You can ‘expand’ each filter to see and modify the settings, so here, for example, the Impressive Drama Look has changed the Tone Curve, amongst other things. We can change these settings to tweak the effect, but they would apply across the whole image and we might ‘break’ the effect we’ve just applied with some clumsy alterations.
The solution to both is to add a New Adjustment Layer using the ‘+’ button at the top of the Layers panel…
We want just the centre part of this picture to be brighter, and this is going to be a two-stage process. First, we push up the centre part of the curve in the Tone Curve Filter to get the lightening effect.
Because we’re working on an Adjustment Layer, this doesn’t replace the Tone Curve Filter adjustment on the base layer below; instead, it’s applied on top of that existing adjustment.
Now we need to ‘mask’ this effect by clicking the Mask (paintbrush) icon next to the new layer and choosing ‘Radial Mask’ from the drop-down menu.
To use the Radial Mask tool, you click and drag out a circular area on the image. The outer border is where the mask finishes, the inner border marks the area of full strength and the space between is where the mask is blended in, or ‘feathered’.
You can now drag the edge handles of the mask to reshape, reposition or rotate it. By default, it’s the inner region that’s masked (darker) but we want it the other way round, so we click the ‘Invert’ button on the top toolbar.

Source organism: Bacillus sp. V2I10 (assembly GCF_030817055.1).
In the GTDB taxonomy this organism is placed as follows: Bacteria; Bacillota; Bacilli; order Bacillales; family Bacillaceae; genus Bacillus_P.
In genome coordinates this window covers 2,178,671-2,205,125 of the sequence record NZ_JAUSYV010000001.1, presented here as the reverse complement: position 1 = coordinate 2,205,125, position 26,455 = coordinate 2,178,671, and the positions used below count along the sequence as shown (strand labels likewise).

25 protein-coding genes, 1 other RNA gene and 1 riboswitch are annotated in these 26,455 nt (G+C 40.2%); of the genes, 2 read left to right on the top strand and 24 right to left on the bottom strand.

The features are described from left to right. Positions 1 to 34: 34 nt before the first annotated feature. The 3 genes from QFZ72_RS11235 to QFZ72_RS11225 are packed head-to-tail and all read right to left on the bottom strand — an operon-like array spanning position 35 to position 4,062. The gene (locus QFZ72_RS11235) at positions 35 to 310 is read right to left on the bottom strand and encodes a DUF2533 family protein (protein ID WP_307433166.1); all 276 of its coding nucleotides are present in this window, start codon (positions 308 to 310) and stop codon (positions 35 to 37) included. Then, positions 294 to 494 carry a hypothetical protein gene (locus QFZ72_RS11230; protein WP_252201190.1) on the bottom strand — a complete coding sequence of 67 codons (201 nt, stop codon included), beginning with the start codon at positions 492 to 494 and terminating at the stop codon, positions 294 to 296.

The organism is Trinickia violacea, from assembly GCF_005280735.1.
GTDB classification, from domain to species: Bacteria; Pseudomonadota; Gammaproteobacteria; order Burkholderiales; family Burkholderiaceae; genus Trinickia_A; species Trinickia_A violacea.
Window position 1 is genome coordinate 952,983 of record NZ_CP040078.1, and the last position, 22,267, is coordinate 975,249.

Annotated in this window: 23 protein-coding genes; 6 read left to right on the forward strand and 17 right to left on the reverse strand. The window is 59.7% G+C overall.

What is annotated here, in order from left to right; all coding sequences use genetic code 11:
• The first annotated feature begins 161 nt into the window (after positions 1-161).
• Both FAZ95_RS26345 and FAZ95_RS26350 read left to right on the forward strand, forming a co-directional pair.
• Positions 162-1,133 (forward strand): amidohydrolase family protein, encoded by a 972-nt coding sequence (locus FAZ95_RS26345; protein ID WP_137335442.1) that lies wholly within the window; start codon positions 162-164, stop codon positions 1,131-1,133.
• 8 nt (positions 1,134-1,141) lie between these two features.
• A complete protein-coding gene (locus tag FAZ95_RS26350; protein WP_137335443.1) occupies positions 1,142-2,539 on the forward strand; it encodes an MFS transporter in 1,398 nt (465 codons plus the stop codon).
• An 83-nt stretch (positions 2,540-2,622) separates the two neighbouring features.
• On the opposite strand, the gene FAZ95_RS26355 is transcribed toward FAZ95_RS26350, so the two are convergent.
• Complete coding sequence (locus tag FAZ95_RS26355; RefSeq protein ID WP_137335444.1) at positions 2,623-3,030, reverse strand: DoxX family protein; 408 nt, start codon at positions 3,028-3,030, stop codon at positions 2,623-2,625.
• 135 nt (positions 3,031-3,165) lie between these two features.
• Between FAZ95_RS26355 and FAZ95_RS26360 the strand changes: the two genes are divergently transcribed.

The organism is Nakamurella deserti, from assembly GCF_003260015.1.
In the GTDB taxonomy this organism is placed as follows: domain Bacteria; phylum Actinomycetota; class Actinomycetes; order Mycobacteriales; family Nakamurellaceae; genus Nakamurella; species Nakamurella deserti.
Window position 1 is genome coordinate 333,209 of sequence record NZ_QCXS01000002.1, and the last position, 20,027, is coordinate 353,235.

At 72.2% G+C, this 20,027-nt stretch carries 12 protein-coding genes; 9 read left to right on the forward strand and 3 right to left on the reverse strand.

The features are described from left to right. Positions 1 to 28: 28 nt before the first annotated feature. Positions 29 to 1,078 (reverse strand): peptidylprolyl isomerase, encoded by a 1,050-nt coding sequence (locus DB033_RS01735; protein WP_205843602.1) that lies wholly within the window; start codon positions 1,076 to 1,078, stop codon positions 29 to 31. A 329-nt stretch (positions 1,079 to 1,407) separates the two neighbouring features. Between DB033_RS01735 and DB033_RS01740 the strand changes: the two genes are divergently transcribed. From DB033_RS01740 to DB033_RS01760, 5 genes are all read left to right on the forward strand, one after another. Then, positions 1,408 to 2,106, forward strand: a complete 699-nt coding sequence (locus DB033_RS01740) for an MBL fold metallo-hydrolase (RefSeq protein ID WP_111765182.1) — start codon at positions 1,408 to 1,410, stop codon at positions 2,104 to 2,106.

We’re not restricted to a curves adjustment with this new Adjustment Layer. Over in the side bar you’ll see that all of Aurora HDR’s adjustment Filters are available, so we can take this opportunity to tweak the white balance for the centre part of our picture too.
The Radial Filter remains adjustable as long as the Mask tool is active (yellow). When you deselect it, the mask becomes permanent.
Our image looks great already, but we’re going to try out a couple more things to see if we can improve on it and to show how you can use more Adjustment Layers to refine your pictures. To do this, we’ve created another Adjustment Layer so that any new Looks we apply now are combined with the adjustments we’ve applied.
The ‘Crunchy Split Tone’ Look in the ‘Artistic’ category gives us a very different and more dramatic image, for example.
We’ll finish with a couple of general Aurora HDR layer tips. First, you can make your workings much clearer if you give your Adjustment Layers names – this is especially useful if you save your photos as work in progress and want to come back to them again in the future. Second, you can adjust the opacity of Adjustment Layers.
Our Crunchy Split Tone effect looks a little heavy at full strength, so here we’ve reduced the layer opacity to 75%. Third, you can experiment with Adjustment Layer blend modes to achieve an even greater variety of effects.
We’ve only looked at Adjustment Layers in this Aurora HDR tutorial, but that’s probably more than enough to be going on with for now!
There are two other layer types, though. ‘Add New Image Layer’ lets you add a new sky to a landscape shot, for example, or a background texture, and you can use the mask tools to blend it in with your picture.
‘Add New Original Image Layer’, meanwhile, does exactly what it says, adding in a copy of your original image on a new layer. This can be useful if you need to restore some of the details, colours and areas of the base image to your HDR composition.
It’s especially handy if you realise you’ve gone just a little bit too far and saves you having to work your way back through scores of individual adjustments!